Mathematic Additive Axiom: If a = b and c = d then a + c = b + d. If two quantities are equal and an equal amount is added to each, they are still equal.

The additive property of equality states that if the same amount is added to both sides of an equation, then the equality is still true. Let a, b, and c be real numbers, which consist of rational numbers (e.g., 0, -7, and 2/3) and irrational numbers (e.g., pi and the square root of 5). In symbols, we can say the following:

If a = b, then a + c = b + c.

Examples of the Additive Property of Equality

5 = 5

Next, we will add 3 to each side of the equation as follows:

5 + 3 = 5 + 3

We simplify to get the following:

8 = 8

The equality still holds true as expected. Let’s try an example with one variable:

x – 2 = 13

We could add any number to both sides and the equation will still be true. However, it would make more sense to use a strategy that allows us to solve for x as follows:

x – 2 + 2 = 13 + 2

x = 15

By using the additive property of equality and adding 2 to both sides of the equation, we are able to find the value of x.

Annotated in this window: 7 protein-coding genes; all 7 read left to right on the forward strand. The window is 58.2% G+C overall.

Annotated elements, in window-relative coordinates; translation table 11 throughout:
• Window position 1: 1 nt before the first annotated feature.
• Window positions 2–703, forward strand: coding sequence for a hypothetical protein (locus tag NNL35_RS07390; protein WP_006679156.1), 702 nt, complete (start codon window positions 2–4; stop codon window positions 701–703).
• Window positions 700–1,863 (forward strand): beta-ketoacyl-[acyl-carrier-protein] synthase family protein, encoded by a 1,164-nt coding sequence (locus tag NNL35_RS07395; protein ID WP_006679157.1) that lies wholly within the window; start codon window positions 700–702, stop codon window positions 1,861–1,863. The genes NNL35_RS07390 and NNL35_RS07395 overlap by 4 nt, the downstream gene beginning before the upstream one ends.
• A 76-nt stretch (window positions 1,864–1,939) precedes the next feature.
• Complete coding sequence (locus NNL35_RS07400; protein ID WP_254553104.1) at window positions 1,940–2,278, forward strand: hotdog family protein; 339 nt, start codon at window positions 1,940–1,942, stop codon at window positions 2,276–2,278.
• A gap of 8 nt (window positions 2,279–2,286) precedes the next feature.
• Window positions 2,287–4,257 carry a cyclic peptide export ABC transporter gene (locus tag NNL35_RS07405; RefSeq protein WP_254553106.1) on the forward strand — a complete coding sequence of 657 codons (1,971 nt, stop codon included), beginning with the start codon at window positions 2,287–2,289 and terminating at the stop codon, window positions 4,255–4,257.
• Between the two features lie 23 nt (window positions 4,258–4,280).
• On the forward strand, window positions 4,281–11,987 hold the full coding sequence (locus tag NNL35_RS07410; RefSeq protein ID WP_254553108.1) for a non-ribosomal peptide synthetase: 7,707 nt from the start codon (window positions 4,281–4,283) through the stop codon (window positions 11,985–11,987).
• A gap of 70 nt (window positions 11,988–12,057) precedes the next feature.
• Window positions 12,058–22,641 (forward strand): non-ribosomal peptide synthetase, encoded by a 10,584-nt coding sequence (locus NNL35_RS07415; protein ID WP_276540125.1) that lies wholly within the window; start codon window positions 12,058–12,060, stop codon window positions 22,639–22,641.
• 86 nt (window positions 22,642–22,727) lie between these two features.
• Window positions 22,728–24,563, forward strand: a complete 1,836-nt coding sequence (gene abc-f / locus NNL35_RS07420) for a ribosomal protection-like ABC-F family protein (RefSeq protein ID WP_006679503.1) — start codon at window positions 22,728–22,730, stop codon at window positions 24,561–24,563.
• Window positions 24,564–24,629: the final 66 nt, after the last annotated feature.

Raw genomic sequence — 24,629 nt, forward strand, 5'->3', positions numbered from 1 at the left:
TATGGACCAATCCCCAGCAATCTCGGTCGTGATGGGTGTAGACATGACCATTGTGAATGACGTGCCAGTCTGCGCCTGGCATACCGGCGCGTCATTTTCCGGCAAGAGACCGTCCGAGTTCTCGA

Addition Properties: There is an operation +, called addition, on Z satisfying aa) Addition is well defined, that is given any two integers a, b, a + b is uniquely defined. Thus, if a = b then a + c = b + c and c + a = c + b for any integer c. (Also, if a = b and c = d then a + c = b + d, c + a = d + b, a + d = b + c, d + a = c + b. We sometimes call this the substitution law.)

1. a) The set of integers is closed under addition. For any a, b ∈ Z, a + b ∈
2. b) Addition is commutative. For any a, b ∈ Z, a + b = b + a.
3. c) Addition is associative. For any a, b, c ∈ Z, (a + b) + c = a + (b + c).
4. d) There is a zero element 0 ∈ Z, satisfying 0 + a = a = a + 0 for any a ∈ e) For any a ∈ Z, there exists an additive inverse −a ∈ Z satisfying a + (−a) = 0 = (−a) + a. Definition: Subtraction in Z is defined by a − b = a + (−b) for a, b ∈ Z.

The field axioms are generally written in additive pairs.

• associativity: (a+b) + c = a + (b + c)
• commutativity: a + b = b + a
• distributivity; a (b + c) = ab + ac
• identity: a + 0 = a = 0 + a
• inverses; a + (-a) = 0 = (-a) + a

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